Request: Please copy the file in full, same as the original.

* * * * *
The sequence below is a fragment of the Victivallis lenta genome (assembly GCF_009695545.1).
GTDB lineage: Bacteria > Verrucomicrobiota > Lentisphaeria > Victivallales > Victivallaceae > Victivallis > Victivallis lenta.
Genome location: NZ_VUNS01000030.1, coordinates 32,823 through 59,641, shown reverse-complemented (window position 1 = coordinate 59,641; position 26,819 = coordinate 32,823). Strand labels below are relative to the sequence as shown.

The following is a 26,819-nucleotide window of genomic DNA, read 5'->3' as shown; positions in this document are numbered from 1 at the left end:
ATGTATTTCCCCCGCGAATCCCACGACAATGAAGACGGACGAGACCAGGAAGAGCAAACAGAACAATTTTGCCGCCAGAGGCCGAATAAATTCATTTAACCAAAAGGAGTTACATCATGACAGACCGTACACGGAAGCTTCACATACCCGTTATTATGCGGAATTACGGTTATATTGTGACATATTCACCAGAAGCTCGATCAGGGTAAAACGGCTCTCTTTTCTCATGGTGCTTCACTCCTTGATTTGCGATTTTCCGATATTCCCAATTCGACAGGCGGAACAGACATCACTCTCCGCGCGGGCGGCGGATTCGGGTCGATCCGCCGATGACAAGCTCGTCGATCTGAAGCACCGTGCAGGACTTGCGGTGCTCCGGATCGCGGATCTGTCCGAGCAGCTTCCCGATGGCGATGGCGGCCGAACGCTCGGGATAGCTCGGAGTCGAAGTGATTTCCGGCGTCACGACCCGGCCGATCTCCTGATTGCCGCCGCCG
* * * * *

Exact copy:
The sequence below is a fragment of the Victivallis lenta genome (assembly GCF_009695545.1).
GTDB lineage: Bacteria > Verrucomicrobiota > Lentisphaeria > Victivallales > Victivallaceae > Victivallis > Victivallis lenta.
Genome location: NZ_VUNS01000030.1, coordinates 32,823 through 59,641, shown reverse-complemented (window position 1 = coordinate 59,641; position 26,819 = coordinate 32,823). Strand labels below are relative to the sequence as shown.

The following is a 26,819-nucleotide window of genomic DNA, read 5'->3' as shown; positions in this document are numbered from 1 at the left end:
ATGTATTTCCCCCGCGAATCCCACGACAATGAAGACGGACGAGACCAGGAAGAGCAAACAGAACAATTTTGCCGCCAGAGGCCGAATAAATTCATTTAACCAAAAGGAGTTACATCATGACAGACCGTACACGGAAGCTTCACATACCCGTTATTATGCGGAATTACGGTTATATTGTGACATATTCACCAGAAGCTCGATCAGGGTAAAACGGCTCTCTTTTCTCATGGTGCTTCACTCCTTGATTTGCGATTTTCCGATATTCCCAATTCGACAGGCGGAACAGACATCACTCTCCGCGCGGGCGGCGGATTCGGGTCGATCCGCCGATGACAAGCTCGTCGATCTGAAGCACCGTGCAGGACTTGCGGTGCTCCGGATCGCGGATCTGTCCGAGCAGCTTCCCGATGGCGATGGCGGCCGAACGCTCGGGATAGCTCGGAGTCGAAGTGATTTCCGGCGTCACGACCCGGCCGATCTCCTGATTGCCGCCGCCG